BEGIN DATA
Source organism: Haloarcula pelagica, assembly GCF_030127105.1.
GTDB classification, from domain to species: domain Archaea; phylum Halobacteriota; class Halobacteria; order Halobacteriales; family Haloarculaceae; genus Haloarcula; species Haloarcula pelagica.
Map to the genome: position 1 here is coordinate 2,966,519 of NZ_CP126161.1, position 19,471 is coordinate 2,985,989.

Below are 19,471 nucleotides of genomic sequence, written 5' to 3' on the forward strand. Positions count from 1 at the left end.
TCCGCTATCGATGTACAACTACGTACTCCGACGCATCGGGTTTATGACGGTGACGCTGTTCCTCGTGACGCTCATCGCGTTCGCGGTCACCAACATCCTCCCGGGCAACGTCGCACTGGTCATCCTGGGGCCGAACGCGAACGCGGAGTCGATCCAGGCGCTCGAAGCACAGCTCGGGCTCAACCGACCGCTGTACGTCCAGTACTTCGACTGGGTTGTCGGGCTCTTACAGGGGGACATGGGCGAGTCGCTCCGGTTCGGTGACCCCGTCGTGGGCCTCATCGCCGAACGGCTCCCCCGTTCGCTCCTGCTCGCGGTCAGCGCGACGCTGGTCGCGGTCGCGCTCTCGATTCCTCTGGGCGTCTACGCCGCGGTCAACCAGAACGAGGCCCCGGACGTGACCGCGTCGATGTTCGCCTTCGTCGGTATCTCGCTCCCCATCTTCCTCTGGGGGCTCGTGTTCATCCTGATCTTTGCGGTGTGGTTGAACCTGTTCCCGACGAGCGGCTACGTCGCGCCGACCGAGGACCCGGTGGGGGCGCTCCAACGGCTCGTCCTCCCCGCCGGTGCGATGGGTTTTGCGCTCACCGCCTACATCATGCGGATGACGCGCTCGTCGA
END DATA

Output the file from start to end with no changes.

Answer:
Source organism: Haloarcula pelagica, assembly GCF_030127105.1.
GTDB classification, from domain to species: domain Archaea; phylum Halobacteriota; class Halobacteria; order Halobacteriales; family Haloarculaceae; genus Haloarcula; species Haloarcula pelagica.
Map to the genome: position 1 here is coordinate 2,966,519 of NZ_CP126161.1, position 19,471 is coordinate 2,985,989.

Below are 19,471 nucleotides of genomic sequence, written 5' to 3' on the forward strand. Positions count from 1 at the left end.
TCCGCTATCGATGTACAACTACGTACTCCGACGCATCGGGTTTATGACGGTGACGCTGTTCCTCGTGACGCTCATCGCGTTCGCGGTCACCAACATCCTCCCGGGCAACGTCGCACTGGTCATCCTGGGGCCGAACGCGAACGCGGAGTCGATCCAGGCGCTCGAAGCACAGCTCGGGCTCAACCGACCGCTGTACGTCCAGTACTTCGACTGGGTTGTCGGGCTCTTACAGGGGGACATGGGCGAGTCGCTCCGGTTCGGTGACCCCGTCGTGGGCCTCATCGCCGAACGGCTCCCCCGTTCGCTCCTGCTCGCGGTCAGCGCGACGCTGGTCGCGGTCGCGCTCTCGATTCCTCTGGGCGTCTACGCCGCGGTCAACCAGAACGAGGCCCCGGACGTGACCGCGTCGATGTTCGCCTTCGTCGGTATCTCGCTCCCCATCTTCCTCTGGGGGCTCGTGTTCATCCTGATCTTTGCGGTGTGGTTGAACCTGTTCCCGACGAGCGGCTACGTCGCGCCGACCGAGGACCCGGTGGGGGCGCTCCAACGGCTCGTCCTCCCCGCCGGTGCGATGGGTTTTGCGCTCACCGCCTACATCATGCGGATGACGCGCTCGTCGA